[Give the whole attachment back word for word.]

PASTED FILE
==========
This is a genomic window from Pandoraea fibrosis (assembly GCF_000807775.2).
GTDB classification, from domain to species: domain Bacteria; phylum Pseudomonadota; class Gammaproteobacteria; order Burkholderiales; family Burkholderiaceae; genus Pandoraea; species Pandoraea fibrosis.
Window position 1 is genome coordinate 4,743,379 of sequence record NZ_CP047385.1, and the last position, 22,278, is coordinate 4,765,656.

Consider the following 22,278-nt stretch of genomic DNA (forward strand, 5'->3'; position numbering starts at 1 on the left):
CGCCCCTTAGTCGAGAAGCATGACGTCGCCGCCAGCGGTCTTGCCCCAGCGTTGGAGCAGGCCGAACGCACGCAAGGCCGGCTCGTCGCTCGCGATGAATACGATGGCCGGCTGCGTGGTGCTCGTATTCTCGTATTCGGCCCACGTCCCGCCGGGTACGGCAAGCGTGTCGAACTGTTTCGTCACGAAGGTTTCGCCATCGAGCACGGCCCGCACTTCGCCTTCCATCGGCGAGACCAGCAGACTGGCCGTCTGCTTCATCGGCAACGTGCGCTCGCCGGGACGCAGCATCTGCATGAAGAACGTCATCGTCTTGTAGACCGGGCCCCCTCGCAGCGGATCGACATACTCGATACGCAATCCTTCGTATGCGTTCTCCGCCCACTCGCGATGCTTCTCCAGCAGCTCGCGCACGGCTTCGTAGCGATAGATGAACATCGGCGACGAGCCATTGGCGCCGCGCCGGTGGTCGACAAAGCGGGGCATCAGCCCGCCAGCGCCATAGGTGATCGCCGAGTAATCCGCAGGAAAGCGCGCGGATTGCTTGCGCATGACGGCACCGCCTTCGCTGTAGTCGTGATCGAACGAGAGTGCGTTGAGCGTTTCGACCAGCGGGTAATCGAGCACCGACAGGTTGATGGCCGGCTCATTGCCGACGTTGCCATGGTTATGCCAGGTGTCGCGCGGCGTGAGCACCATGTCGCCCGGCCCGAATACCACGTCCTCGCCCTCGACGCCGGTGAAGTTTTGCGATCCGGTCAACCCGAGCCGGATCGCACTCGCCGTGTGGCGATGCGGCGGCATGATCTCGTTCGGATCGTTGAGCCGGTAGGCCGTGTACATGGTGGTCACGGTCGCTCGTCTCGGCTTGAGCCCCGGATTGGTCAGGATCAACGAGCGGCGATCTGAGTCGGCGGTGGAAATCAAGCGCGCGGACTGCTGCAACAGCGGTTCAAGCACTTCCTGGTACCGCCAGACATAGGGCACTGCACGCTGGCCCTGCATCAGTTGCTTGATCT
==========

This is a genomic window from Pandoraea fibrosis (assembly GCF_000807775.2).
GTDB classification, from domain to species: domain Bacteria; phylum Pseudomonadota; class Gammaproteobacteria; order Burkholderiales; family Burkholderiaceae; genus Pandoraea; species Pandoraea fibrosis.
Window position 1 is genome coordinate 4,743,379 of sequence record NZ_CP047385.1, and the last position, 22,278, is coordinate 4,765,656.

Consider the following 22,278-nt stretch of genomic DNA (forward strand, 5'->3'; position numbering starts at 1 on the left):
CGCCCCTTAGTCGAGAAGCATGACGTCGCCGCCAGCGGTCTTGCCCCAGCGTTGGAGCAGGCCGAACGCACGCAAGGCCGGCTCGTCGCTCGCGATGAATACGATGGCCGGCTGCGTGGTGCTCGTATTCTCGTATTCGGCCCACGTCCCGCCGGGTACGGCAAGCGTGTCGAACTGTTTCGTCACGAAGGTTTCGCCATCGAGCACGGCCCGCACTTCGCCTTCCATCGGCGAGACCAGCAGACTGGCCGTCTGCTTCATCGGCAACGTGCGCTCGCCGGGACGCAGCATCTGCATGAAGAACGTCATCGTCTTGTAGACCGGGCCCCCTCGCAGCGGATCGACATACTCGATACGCAATCCTTCGTATGCGTTCTCCGCCCACTCGCGATGCTTCTCCAGCAGCTCGCGCACGGCTTCGTAGCGATAGATGAACATCGGCGACGAGCCATTGGCGCCGCGCCGGTGGTCGACAAAGCGGGGCATCAGCCCGCCAGCGCCATAGGTGATCGCCGAGTAATCCGCAGGAAAGCGCGCGGATTGCTTGCGCATGACGGCACCGCCTTCGCTGTAGTCGTGATCGAACGAGAGTGCGTTGAGCGTTTCGACCAGCGGGTAATCGAGCACCGACAGGTTGATGGCCGGCTCATTGCCGACGTTGCCATGGTTATGCCAGGTGTCGCGCGGCGTGAGCACCATGTCGCCCGGCCCGAATACCACGTCCTCGCCCTCGACGCCGGTGAAGTTTTGCGATCCGGTCAACCCGAGCCGGATCGCACTCGCCGTGTGGCGATGCGGCGGCATGATCTCGTTCGGATCGTTGAGCCGGTAGGCCGTGTACATGGTGGTCACGGTCGCTCGTCTCGGCTTGAGCCCCGGATTGGTCAGGATCAACGAGCGGCGATCTGAGTCGGCGGTGGAAATCAAGCGCGCGGACTGCTGCAACAGCGGTTCAAGCACTTCCTGGTACCGCCAGACATAGGGCACTGCACGCTGGCCCTGCATCAGTTGCTTGATCT